In Memoriam of the Great French Revolution


Each of the Bolshoi Ballet’s ’restoration’ projects has its own specific character. The present project, perhaps, is one of the most interesting and unusual. The Flames of Paris belongs neither to the pearls of the pure classics of classical dance (take, for instance, the recently restored Le Corsaire), nor to the works of the Soviet period, which were subjected to uncalled for attacks at the hands of the powers that be (take, for instance, The Bright Stream). Though it did not disappear without trace, the greater part of it has been lost...

Produced in the 30’s of the last century in Leningrad, at the then Kirov (today Mariynsky) Theatre, and soon transferred to the Bolshoi, it was to become one of Stalin’s — who was not a particular fan of this genre of the performing arts — favorite ballets. The Flames of Paris was presented on the eve of the anniversary of the October Revolution, and later continued to be included in the ranks of works which were always brought out for an airing on anniversaries of this sort. And this is hardly surprising, the flames of Paris, after all, is about the conflagration of the great French Revolution. And it had a new ’hero’ type which, up to then, had not been encountered in ballet — one of its main characters was the populace, revolutionary in mood and ready for action.

The 30’s of the last century, saw the age of ’dramballet’. Theatre directors actively collaborated with the choreographers. Dance was called for only when justified by the development of the action. And the plot unfolded via pantomime, various forms of ’walk’ and other devices of the sort. But Vasily Vainonen liked to mount dances and, since in his youth, he had been a character (folk) dancer, gave his preference to this dance form. His The Flames of Paris brought out on stage, virtually the whole Company and provided first-rate material for a demonstration of the brilliant skills of the numerous character dancers, there were also plenty of classical numbers to perform, both from the point of view of dance and acting. The plot, moreover, made it possible to avoid head-on collision with the canon of ’dramballet’. How, after all, if not via dance, was the populace expected to express its emotions?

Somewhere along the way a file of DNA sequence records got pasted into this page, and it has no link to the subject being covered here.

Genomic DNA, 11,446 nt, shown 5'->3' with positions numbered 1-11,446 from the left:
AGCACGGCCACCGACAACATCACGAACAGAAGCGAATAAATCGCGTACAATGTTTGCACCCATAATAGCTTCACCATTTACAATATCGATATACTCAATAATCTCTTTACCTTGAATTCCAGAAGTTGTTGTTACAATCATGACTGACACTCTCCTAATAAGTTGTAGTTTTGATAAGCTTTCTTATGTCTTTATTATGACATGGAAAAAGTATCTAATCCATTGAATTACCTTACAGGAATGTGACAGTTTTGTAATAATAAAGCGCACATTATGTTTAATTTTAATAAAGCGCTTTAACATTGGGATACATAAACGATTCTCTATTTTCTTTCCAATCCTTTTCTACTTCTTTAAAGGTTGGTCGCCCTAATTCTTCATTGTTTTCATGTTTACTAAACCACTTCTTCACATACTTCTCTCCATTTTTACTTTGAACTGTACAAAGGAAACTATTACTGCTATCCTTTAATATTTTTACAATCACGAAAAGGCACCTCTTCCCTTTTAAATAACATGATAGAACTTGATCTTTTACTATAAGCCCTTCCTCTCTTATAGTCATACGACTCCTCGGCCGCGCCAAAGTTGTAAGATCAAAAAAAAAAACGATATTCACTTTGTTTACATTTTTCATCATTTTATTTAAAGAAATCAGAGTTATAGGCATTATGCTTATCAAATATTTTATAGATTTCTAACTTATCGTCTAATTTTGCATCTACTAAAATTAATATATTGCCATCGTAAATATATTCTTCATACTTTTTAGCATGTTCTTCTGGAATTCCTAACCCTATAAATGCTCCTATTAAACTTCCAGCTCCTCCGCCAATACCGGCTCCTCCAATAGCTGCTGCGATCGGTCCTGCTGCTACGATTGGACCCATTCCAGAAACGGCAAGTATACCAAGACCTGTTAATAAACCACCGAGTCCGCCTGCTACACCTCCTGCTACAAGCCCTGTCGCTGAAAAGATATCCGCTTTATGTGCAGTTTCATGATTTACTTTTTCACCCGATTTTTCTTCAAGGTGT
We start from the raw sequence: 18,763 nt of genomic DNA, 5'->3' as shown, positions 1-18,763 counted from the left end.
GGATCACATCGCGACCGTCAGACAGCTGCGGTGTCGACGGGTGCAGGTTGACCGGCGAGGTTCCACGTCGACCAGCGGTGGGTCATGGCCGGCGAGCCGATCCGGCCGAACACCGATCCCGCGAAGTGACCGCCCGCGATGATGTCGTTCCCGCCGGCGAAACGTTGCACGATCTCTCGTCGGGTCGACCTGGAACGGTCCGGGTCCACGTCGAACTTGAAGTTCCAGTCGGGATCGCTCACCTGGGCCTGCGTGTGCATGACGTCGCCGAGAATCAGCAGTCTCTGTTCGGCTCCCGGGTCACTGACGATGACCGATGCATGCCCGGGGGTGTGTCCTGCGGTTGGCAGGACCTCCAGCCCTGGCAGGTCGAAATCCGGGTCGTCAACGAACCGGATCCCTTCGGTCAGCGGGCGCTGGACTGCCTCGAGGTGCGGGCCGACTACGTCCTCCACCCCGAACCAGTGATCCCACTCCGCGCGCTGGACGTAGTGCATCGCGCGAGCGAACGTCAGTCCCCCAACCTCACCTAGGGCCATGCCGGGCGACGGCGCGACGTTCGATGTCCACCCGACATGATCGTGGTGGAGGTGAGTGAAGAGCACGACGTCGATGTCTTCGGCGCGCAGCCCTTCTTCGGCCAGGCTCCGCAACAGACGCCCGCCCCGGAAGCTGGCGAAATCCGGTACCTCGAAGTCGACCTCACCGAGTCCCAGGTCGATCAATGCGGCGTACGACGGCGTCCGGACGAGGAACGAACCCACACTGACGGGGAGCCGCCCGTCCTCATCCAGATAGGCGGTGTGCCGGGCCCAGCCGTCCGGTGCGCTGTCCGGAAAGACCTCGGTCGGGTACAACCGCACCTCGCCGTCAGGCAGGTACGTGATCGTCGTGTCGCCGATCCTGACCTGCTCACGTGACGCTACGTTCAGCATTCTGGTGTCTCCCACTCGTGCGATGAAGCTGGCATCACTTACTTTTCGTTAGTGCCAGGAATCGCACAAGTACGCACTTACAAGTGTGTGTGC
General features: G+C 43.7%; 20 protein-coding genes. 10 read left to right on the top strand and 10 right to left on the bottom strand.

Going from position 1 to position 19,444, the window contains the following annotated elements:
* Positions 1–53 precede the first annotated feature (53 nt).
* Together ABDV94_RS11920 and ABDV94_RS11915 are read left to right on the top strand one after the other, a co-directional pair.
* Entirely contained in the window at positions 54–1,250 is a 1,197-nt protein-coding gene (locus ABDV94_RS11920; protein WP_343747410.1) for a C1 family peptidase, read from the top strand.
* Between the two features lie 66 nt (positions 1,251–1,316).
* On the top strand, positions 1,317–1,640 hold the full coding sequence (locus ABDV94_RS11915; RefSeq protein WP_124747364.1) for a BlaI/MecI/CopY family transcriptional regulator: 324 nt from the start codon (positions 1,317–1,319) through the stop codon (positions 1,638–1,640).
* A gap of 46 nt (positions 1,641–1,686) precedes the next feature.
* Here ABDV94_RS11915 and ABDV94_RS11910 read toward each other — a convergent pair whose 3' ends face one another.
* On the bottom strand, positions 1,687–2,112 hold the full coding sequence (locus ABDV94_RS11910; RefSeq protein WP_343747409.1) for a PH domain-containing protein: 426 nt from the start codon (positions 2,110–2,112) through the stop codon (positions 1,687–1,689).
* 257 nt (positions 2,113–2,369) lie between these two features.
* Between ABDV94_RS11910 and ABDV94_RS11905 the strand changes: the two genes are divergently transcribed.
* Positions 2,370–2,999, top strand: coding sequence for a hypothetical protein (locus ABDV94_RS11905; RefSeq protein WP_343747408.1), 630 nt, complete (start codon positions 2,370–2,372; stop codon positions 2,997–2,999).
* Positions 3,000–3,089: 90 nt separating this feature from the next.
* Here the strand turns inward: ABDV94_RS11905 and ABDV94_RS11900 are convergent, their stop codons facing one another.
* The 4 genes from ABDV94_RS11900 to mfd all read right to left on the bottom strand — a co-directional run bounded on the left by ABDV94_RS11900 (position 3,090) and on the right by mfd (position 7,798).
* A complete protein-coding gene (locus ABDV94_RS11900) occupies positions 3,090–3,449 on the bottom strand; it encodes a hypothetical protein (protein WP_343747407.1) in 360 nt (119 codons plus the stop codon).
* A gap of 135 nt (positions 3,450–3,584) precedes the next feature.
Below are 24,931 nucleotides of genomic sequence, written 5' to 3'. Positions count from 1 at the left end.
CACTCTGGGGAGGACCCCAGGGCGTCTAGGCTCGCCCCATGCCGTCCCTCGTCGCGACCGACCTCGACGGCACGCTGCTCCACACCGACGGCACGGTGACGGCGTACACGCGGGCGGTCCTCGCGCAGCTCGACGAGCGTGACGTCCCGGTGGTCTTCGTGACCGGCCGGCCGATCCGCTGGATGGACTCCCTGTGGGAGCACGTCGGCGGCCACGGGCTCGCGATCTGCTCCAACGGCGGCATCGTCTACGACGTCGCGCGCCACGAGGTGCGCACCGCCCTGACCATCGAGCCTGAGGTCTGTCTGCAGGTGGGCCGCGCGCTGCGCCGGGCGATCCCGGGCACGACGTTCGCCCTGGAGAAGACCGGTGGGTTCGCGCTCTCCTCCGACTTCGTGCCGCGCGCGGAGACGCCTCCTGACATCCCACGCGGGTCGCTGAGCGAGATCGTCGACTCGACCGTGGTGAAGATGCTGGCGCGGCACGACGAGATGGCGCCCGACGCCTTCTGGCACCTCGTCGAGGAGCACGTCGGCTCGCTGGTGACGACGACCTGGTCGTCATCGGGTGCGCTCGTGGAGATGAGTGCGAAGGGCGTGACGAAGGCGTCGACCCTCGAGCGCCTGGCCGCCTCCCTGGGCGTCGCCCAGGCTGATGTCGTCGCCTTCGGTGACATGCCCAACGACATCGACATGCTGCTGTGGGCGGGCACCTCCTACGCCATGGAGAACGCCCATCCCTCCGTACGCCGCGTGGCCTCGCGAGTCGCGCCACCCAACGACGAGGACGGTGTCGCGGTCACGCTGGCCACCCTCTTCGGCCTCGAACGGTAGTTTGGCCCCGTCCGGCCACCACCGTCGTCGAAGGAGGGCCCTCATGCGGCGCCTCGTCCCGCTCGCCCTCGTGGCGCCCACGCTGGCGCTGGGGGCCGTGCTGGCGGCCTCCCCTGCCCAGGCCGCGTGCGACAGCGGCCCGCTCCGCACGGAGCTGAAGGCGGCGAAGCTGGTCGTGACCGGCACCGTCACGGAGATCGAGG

Alexei Ratmanky, who likes to play with styles, could hardly have passed this title by. If it were not for Petipa, but also the achievements of the Soviet choreographers, Russian ballet would not have secured the position which it now occupies in the world. It is important to know one’s history, particularly as, if its ’lessons’ are not heeded to, they only too easily forgotten.

Delighting in Vainonen’s rhythmically refined dance combinations — his nickname was Vaska-the syncopator — Ratmansky has attempted to make maximum use of the preserved fragments in his new ballet. Interwoven into its fabric, are the Vainonen Basque dance, the Mireille and Antoine Mistral pas de deux, the farandola, two carmagnoles and, of course, the famous Jeanne and Philippe pas de deux, the perennially popular ballet competition and concert number.

Choreographic considerations apart, Alexei Ratmansky was also motivated in his choice by ’ideological’ factors. Perhaps, in our fairly cynical age, it is worth remembering how the aspiration to “freedom, equality and brotherhood” once had the power to bond people together. At any rate, it remains one of the finest slogans in mankind’s history. On 14 July each year, the whole of France celebrates the anniversary of the great French Revolution. And the Marseillaise has become the national anthem.

But, for all that, a ballet is not a filmwhich cannot be modified and may be regarded, should the wish so take one, as no more than a memento of the age. Theatre is a live art. It demands dialogue, including dialogue with the ’original source’. And Alexei Ratmansky (with assistance from dramatist Alexander Belinsky) has entered into this dialogue. The plot has undergone several changes. Instead of one pair of chief characters, there are now two, linked to each other by the emotional ties of the love duet. The original version of this ballet was without a love line. But it was also without the execution of one of the main heroines, forcing her friends to quake in their shoes and giving them firsthand experience of the horrors of revolutionary terror.

It is difficult to list all the dancers participating in the production, there are many leading soloists, including talented soloists from the Bolshoi Ballet’s younger generation of dancers — Anna Antonicheva, Maria Alexandrova, Yekaterina Shipulina, Nina Kaptsova, Natalia Osipova, Vladimir Neporozhny, Andrei Mercuriev, Denis Savin, Ivan Vasiliev and many others. One of the interpreters of the role of Queen Marie Antoinette (there are three in all) is people’s artist of the Soviet Union, today teacher-repetiteur, Lyudmila Semenyaka.

The first series of premiere performances took place on 3,4, 5 (morning and evening) and 6 July.
The second was on 15, 16 and 17 October.